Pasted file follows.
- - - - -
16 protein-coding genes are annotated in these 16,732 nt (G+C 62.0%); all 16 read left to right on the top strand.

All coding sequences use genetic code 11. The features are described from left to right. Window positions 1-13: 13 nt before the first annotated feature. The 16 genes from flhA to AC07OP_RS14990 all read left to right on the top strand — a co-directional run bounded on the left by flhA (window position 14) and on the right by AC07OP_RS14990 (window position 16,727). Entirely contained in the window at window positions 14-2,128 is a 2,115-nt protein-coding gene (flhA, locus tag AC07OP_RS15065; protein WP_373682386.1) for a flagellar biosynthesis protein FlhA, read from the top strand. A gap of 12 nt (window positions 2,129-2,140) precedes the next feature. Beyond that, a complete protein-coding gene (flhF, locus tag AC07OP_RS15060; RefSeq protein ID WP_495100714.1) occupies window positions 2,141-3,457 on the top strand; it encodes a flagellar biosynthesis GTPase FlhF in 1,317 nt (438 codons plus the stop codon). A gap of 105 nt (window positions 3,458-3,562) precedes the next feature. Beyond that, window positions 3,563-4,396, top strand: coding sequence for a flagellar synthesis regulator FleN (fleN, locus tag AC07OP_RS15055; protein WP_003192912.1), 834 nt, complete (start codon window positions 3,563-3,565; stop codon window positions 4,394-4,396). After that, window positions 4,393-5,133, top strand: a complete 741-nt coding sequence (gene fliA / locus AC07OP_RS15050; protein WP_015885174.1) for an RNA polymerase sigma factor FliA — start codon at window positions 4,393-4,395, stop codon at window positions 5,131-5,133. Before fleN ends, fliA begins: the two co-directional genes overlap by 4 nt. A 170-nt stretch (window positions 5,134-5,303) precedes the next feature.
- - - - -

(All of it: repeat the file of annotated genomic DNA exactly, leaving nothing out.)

16 protein-coding genes are annotated in these 16,732 nt (G+C 62.0%); all 16 read left to right on the top strand.

All coding sequences use genetic code 11. The features are described from left to right. Window positions 1-13: 13 nt before the first annotated feature. The 16 genes from flhA to AC07OP_RS14990 all read left to right on the top strand — a co-directional run bounded on the left by flhA (window position 14) and on the right by AC07OP_RS14990 (window position 16,727). Entirely contained in the window at window positions 14-2,128 is a 2,115-nt protein-coding gene (flhA, locus tag AC07OP_RS15065; protein WP_373682386.1) for a flagellar biosynthesis protein FlhA, read from the top strand. A gap of 12 nt (window positions 2,129-2,140) precedes the next feature. Beyond that, a complete protein-coding gene (flhF, locus tag AC07OP_RS15060; RefSeq protein ID WP_495100714.1) occupies window positions 2,141-3,457 on the top strand; it encodes a flagellar biosynthesis GTPase FlhF in 1,317 nt (438 codons plus the stop codon). A gap of 105 nt (window positions 3,458-3,562) precedes the next feature. Beyond that, window positions 3,563-4,396, top strand: coding sequence for a flagellar synthesis regulator FleN (fleN, locus tag AC07OP_RS15055; protein WP_003192912.1), 834 nt, complete (start codon window positions 3,563-3,565; stop codon window positions 4,394-4,396). After that, window positions 4,393-5,133, top strand: a complete 741-nt coding sequence (gene fliA / locus AC07OP_RS15050; protein WP_015885174.1) for an RNA polymerase sigma factor FliA — start codon at window positions 4,393-4,395, stop codon at window positions 5,131-5,133. Before fleN ends, fliA begins: the two co-directional genes overlap by 4 nt. A 170-nt stretch (window positions 5,134-5,303) precedes the next feature.